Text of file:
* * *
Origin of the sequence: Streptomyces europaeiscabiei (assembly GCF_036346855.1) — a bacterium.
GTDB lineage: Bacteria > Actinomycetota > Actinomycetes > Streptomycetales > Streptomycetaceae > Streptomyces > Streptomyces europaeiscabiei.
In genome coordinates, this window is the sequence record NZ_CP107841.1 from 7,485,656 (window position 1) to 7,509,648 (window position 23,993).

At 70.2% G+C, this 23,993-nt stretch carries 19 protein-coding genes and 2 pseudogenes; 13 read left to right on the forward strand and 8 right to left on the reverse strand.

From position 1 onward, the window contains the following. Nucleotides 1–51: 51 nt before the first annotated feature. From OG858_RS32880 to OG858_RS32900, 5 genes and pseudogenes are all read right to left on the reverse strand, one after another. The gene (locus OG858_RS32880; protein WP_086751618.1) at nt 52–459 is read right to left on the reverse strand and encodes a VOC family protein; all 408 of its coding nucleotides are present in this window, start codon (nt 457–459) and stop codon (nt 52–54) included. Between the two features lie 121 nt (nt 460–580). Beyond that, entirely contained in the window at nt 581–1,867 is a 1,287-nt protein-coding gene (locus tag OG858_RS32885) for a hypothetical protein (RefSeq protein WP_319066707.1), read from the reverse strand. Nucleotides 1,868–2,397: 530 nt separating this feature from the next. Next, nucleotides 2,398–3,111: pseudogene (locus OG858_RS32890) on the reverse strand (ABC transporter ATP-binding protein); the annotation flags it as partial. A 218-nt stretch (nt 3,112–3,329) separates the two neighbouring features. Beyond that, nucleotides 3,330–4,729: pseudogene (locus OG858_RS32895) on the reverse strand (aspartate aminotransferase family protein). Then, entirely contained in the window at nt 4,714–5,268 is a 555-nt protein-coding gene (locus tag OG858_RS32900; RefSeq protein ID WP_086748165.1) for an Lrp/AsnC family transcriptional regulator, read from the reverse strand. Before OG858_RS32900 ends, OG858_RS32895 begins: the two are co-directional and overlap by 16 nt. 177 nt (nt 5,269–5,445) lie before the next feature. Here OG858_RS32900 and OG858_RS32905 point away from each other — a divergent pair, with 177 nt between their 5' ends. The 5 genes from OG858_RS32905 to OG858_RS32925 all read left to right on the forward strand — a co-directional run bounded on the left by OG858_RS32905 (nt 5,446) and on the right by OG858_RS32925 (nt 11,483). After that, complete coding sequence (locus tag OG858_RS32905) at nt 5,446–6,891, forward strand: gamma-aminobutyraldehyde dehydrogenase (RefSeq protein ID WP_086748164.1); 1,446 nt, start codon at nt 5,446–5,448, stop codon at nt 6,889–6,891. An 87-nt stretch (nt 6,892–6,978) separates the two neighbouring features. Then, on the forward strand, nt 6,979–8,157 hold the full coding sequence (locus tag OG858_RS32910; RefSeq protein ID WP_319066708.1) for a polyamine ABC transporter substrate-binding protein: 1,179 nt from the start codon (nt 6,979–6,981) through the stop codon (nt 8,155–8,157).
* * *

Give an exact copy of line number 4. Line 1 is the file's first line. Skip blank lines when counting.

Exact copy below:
At 70.2% G+C, this 23,993-nt stretch carries 19 protein-coding genes and 2 pseudogenes; 13 read left to right on the forward strand and 8 right to left on the reverse strand.